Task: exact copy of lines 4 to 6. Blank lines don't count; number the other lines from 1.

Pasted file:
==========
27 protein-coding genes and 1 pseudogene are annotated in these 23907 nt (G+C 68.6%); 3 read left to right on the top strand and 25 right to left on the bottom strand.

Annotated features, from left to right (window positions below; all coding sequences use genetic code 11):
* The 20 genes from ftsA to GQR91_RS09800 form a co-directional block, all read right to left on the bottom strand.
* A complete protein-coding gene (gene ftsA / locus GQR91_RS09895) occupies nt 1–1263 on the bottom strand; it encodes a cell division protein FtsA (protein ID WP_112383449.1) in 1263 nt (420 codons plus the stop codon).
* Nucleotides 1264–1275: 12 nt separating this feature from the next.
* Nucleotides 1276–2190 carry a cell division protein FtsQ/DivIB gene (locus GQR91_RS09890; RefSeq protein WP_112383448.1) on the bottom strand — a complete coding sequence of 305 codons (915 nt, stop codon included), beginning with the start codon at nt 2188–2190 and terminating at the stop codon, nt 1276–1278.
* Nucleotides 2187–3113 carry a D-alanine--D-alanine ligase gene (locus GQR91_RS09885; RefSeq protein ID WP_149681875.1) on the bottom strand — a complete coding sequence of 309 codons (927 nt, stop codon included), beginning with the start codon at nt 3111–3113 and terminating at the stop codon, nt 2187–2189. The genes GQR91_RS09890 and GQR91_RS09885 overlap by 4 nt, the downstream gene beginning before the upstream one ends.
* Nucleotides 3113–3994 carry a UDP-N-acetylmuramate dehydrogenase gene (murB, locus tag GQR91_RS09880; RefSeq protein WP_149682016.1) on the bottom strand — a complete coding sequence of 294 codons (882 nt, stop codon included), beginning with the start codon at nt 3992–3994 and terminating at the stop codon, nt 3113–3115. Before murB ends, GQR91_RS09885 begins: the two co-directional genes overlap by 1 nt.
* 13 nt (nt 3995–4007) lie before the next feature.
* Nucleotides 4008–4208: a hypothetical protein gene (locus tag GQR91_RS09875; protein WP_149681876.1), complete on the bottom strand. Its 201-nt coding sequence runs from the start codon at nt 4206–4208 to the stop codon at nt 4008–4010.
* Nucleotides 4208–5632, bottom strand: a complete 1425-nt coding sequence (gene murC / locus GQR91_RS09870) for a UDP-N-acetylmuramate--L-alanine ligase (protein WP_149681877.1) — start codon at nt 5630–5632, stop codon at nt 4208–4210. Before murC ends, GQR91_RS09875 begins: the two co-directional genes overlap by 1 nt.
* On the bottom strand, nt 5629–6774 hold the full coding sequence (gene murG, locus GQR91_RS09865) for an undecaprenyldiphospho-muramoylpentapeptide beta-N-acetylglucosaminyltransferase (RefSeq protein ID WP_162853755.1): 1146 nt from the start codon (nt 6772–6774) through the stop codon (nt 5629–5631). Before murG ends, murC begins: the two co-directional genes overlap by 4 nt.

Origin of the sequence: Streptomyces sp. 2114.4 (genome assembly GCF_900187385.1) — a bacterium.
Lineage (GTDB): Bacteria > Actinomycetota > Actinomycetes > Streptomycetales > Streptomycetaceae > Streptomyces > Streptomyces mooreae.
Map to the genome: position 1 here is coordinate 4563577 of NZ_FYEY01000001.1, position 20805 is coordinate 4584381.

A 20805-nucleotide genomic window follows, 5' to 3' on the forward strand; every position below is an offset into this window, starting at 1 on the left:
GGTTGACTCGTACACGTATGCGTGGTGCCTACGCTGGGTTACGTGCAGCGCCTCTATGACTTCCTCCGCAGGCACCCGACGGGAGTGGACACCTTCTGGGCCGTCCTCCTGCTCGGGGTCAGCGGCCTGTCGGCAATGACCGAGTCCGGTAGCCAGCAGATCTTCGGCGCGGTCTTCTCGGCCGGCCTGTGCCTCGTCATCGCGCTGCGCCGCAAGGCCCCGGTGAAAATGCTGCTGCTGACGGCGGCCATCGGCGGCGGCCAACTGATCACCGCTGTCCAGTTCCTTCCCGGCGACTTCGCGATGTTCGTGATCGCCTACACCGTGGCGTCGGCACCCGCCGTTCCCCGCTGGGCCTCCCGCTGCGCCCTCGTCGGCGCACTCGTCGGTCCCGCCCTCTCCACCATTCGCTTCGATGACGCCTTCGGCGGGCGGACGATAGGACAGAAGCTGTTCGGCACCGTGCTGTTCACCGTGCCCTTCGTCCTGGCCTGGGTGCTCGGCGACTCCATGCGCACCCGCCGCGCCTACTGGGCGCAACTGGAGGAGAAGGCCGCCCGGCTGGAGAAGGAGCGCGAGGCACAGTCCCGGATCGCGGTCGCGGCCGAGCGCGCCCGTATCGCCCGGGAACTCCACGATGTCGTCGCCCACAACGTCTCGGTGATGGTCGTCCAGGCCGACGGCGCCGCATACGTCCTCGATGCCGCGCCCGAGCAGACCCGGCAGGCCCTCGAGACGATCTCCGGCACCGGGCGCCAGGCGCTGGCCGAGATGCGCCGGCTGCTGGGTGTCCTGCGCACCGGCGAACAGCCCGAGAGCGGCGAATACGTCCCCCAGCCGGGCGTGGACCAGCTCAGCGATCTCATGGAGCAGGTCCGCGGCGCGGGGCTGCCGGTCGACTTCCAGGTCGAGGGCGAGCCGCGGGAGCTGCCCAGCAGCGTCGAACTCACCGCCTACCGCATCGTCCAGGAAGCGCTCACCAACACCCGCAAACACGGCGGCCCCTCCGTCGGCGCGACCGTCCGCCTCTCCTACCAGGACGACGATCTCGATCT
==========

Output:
* A complete protein-coding gene (gene ftsA / locus GQR91_RS09895) occupies nt 1–1263 on the bottom strand; it encodes a cell division protein FtsA (protein ID WP_112383449.1) in 1263 nt (420 codons plus the stop codon).
* Nucleotides 1264–1275: 12 nt separating this feature from the next.
* Nucleotides 1276–2190 carry a cell division protein FtsQ/DivIB gene (locus GQR91_RS09890; RefSeq protein WP_112383448.1) on the bottom strand — a complete coding sequence of 305 codons (915 nt, stop codon included), beginning with the start codon at nt 2188–2190 and terminating at the stop codon, nt 1276–1278.